The Fonterra botulism scare will become a small blemish on New Zealand’s future relationship with China, according to the British author of a bestseller on the eastern superpower.

New Zealand will continue to be significant beneficiary of China’s growth said Martin Jacques, author of When China Rules the World.

“By a stroke of great geographical fortune [New Zealand] is in a position to develop a strong economic relationship with the Asian mainland. The effect of it will be economic, but in the long run will be intellectual, cultural, in some ways political,” said Jacques, who is the keynote speaker at a Massey University forum on New Zealand’s place in China’s historic growth.

The botulism scare has made a significant dent in New Zealand’s exports to China, but the damage will be short term and should not be overestimated, Jacques said.

That, however, is little comfort for exporters who have seen their business take a huge hit from a Fonterra crisis they had nothing to do with.

“It is one things to say it is going to come back, but when? And in the meantime people have lost their jobs,” said Chris Claridge, managing director at dairy exporter Carrickmore Nutrition.

The long-term health of the dairy industry in China is irrelevant to companies that have seen their business in Asia evaporate as Chinese consumers perceive their milk as poisoned.

“He is talking about macro economic issues. He is talking about supply and demand issues. He’s an academic. This is personal,” Claridge said. Jacques argues that New Zealand being the first developed country to sign a free-trade agreement with China will hold greater weight than the botulism fear.

“The Chinese value continuity of relationships. They value loyalty,” he said. “It is part of the Chinese way of thinking about things.”

Probably the most important factor, though, is respect for its political affairs. Historic Western arrogance meant many developed nations looked down on China.

Now China will punish you economically if you cross them politically, Jacques said. In 2012 China demanded an apology from the UK prime minister for his meeting with the Dalai Lama. The icy relations could cost the UK billions of dollars.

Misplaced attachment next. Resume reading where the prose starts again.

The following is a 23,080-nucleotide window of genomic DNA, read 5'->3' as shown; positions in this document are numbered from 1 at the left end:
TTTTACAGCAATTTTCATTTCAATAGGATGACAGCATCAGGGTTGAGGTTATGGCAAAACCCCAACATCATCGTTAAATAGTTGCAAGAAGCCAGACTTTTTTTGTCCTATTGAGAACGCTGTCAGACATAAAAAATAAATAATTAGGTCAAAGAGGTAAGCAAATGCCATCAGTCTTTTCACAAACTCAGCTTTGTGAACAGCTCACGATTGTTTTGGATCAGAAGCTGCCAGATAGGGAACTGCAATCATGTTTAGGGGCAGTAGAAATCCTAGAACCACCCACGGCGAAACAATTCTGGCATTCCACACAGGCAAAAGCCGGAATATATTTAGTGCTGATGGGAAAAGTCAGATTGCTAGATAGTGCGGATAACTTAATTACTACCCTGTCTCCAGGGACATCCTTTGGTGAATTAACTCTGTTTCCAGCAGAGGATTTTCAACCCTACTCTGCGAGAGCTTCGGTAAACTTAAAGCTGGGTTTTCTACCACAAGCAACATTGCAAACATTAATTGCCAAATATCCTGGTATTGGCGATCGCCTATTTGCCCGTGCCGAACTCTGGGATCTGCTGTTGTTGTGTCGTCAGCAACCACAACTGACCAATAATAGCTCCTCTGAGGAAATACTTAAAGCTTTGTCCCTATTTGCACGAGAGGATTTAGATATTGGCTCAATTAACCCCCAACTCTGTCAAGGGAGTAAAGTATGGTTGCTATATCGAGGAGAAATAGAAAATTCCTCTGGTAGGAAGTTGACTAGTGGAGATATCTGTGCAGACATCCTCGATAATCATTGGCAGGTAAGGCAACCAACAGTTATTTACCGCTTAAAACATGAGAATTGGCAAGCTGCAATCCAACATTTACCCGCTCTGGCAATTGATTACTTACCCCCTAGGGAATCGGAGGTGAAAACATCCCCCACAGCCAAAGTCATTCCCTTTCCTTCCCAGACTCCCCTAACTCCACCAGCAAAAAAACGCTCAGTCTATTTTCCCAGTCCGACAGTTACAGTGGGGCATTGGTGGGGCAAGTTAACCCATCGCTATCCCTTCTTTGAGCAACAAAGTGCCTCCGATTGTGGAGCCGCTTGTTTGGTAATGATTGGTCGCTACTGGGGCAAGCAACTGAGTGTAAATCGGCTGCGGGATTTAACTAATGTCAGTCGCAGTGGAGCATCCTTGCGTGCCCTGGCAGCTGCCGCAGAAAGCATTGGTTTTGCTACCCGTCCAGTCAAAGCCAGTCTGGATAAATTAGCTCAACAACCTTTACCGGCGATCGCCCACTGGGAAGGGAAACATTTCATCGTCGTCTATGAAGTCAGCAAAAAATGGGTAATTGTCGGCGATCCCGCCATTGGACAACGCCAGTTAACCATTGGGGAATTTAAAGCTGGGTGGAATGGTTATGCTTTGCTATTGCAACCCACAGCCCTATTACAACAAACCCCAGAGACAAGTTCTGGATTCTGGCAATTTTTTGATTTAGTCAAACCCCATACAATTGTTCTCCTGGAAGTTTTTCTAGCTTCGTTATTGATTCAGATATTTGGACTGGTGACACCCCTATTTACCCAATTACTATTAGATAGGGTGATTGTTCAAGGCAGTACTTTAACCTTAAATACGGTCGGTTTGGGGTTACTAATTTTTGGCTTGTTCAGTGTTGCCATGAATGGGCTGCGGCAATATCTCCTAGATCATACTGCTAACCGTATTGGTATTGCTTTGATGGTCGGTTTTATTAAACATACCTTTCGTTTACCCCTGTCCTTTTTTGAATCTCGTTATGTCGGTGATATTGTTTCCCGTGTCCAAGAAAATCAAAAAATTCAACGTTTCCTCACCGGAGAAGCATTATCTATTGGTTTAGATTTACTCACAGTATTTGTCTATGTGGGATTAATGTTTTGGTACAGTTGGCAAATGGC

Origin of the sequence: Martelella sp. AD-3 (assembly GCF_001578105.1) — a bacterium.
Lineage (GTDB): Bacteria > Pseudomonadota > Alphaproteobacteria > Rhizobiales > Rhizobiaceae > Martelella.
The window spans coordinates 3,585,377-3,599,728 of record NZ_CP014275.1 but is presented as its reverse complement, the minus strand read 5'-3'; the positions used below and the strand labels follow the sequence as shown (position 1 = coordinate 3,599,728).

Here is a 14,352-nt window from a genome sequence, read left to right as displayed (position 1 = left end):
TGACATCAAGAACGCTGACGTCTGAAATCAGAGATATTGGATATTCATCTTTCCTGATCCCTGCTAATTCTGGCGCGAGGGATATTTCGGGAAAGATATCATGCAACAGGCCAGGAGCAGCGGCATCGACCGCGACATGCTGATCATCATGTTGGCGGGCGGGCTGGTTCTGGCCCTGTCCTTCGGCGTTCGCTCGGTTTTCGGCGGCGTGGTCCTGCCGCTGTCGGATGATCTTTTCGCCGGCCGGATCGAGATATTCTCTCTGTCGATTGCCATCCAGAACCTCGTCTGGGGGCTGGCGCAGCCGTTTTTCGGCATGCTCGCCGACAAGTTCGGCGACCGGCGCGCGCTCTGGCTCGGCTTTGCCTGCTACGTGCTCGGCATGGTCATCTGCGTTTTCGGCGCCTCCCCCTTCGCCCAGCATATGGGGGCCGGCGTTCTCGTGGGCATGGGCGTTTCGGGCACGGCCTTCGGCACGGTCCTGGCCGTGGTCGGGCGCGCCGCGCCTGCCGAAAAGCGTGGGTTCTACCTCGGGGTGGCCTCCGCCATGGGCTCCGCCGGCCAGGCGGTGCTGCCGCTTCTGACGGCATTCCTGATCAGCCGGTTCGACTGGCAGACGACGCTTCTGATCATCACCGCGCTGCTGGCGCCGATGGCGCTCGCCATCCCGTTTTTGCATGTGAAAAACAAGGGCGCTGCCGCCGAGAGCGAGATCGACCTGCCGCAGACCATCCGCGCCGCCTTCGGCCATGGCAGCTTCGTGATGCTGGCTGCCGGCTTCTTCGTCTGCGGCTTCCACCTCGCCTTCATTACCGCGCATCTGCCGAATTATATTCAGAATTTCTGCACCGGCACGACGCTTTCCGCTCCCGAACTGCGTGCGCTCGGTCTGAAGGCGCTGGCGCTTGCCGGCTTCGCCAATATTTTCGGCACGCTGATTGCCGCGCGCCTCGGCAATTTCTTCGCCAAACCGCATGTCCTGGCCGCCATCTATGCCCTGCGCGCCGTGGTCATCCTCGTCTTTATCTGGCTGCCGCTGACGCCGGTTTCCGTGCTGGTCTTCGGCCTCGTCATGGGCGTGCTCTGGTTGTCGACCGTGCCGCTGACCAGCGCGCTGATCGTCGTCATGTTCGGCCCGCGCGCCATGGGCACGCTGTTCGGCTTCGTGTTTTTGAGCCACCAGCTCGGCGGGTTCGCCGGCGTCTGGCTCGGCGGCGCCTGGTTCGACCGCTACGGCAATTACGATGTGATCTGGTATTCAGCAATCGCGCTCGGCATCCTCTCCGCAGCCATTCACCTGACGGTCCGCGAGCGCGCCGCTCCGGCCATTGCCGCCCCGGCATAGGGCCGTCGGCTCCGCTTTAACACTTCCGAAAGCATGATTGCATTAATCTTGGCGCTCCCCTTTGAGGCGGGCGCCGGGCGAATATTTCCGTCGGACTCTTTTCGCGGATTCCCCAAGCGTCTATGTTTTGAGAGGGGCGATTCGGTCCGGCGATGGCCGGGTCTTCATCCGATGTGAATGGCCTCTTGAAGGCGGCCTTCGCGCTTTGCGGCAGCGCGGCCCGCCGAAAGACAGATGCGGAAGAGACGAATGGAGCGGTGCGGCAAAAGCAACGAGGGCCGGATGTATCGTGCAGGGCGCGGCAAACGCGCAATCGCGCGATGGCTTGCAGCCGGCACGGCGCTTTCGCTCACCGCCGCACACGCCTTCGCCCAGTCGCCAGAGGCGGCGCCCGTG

After the Chinese dissident author Liu Xiaobo was awarded the Nobel Prize in 2010, the Chinese immediately stopped fair trade talks with Norway. Only now, three years later they have resumed.

“If New Zealand really wanted to score an own goal now, the government would invite the Dalai Lama to pay a visit,” Jacques said. Instead, there was a 21-gun salute from three Chinese warships as they entered Auckland harbour on Friday.

Milk powder dominated John Key’s discussion with Chinese President Xi Jinping at last week’s APEC meeting in Bali but the apparent lecture on food safety by Xi was criticised by Chinese citizens who face regular and serious food scandals.

Many took to the Chinese social media site Weibo to mock the the president for daring to reproach New Zealand’s food safety record, the Wall Street Journal reported.

And as the Chinese consumer becomes more savvy, New Zealand must ensure it preserves its reputation as a supplier of safe, quality food, Jacques said.

“As the Chinese move up the value chain, as consumer standards are raised, it is really important companies like Fonterra don’t cut corners, are on the side of the Chinese consumer, rather than taking advantage of the Chinese consumer, or exploiting the Chinese consumer,” he said.

China is projected to overtake the US as the world’s largest economy within five years according to the Economist, but in the long term China will also overtake the US in its cultural and political influence.

“For 200 years the world has become habituated to western culture. Firstly European, then American. How we are going to be changed in the long term, is by the deep Chinese culture,” Jacques said.

Soon Chinese film, Confucianism, Chinese literature, the aesthetics of calligraphy and oriental art will all become familiar to the West, said Jacques. China will have a growing influence on our society and political structure too. The importance of family will grow, against the individualism of the West. And the Chinese idea of statehood will change our ideas of democracy.

“New Zealand, in its modern form, was a western creation [but] you are coming under the growing gravitational pull from China,” Jacques said, adding we must quickly adapt to the Asian influence to make the most of our strong relationship with China.

— Simon Day